17. A method of designing an integrated circuit having a plurality of levels, comprising:
for at least one of said levels,
placing features for said level for at least one multi-transistor area of said integrated circuit comprising at least five transistors into a pattern partitioned into a feature pattern comprising interleaved first and second grid patterns,
wherein a minimum horizontal or minimum vertical center-to-center spacing distance between neighboring ones of said features in said pattern is <100 nm.
18. The method of claim 17, wherein said design comprises a standard cell-based design.
19. The method of claim 17, wherein said features of said first grid pattern and said second grid pattern are positioned within ±10% of being ˝ pitched relative to one another along at least one of an x-axis and a y-axis.
20. An integrated circuit, comprising:
a substrate having a semiconducting surface;
a plurality of interconnected devices formed on said surface, wherein features comprising at least one of contacts to said devices or vias in a feature pattern for interconnecting said devices in at least one multi-transistor area of said integrated circuit comprises at least five transistors, said feature pattern comprising:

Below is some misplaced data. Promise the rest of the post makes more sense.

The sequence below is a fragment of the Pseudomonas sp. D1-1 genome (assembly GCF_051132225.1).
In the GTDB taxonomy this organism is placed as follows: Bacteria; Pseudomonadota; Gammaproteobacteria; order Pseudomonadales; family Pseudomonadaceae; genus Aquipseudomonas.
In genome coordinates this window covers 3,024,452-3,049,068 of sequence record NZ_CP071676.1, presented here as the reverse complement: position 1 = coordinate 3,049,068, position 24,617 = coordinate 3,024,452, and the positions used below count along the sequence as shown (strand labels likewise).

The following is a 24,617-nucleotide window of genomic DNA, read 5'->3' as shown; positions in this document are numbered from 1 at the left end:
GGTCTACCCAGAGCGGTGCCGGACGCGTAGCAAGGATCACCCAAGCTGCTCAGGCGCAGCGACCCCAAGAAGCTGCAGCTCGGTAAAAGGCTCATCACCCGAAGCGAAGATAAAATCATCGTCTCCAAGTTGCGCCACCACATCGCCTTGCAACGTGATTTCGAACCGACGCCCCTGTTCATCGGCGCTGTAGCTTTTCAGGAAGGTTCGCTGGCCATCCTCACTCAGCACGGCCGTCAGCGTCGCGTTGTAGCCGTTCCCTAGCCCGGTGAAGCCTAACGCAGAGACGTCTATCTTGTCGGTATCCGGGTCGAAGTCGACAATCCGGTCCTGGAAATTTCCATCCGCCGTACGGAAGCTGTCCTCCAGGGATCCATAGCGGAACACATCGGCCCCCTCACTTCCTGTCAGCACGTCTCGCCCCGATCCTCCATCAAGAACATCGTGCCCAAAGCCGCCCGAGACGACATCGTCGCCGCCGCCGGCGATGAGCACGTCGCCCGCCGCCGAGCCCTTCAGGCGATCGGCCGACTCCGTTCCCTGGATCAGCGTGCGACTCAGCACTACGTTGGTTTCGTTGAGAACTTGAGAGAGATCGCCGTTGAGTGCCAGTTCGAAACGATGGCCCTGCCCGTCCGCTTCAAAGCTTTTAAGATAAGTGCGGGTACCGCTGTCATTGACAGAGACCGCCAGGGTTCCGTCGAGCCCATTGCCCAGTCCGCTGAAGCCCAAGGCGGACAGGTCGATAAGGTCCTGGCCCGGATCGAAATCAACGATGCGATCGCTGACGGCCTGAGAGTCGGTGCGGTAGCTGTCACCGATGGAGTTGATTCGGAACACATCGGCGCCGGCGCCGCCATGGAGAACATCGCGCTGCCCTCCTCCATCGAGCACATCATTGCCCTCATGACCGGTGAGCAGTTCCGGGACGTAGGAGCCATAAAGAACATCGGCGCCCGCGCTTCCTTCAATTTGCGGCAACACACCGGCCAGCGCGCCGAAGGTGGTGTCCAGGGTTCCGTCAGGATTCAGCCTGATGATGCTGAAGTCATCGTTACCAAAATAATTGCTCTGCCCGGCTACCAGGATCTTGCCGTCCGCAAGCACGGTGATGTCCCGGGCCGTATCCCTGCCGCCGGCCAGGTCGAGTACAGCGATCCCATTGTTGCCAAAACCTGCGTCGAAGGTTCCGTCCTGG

said features arranged in a plurality of rows and columns, wherein a center of said features in each of said rows are positioned within a 10% tolerance from feature positions defined by a constant horizontal grid spacing and a center of said features in each of said columns are positioned within a 10% tolerance from feature positions defined by a constant vertical grid spacing,
wherein a minimum horizontal or minimum vertical center-to-center spacing distance between neighboring ones of said features in said pattern <100 nm.
21. The integrated circuit of claim 20, wherein:
center locations of said features in neighboring ones of said rows are positioned within 20% of horizontal locations of centers of said features said neighboring rows, and
center locations of said features in neighboring ones of said columns are positioned within 20% of midpoints of vertical locations of centers of said features in said neighboring columns.
22. The integrated circuit of claim 20, wherein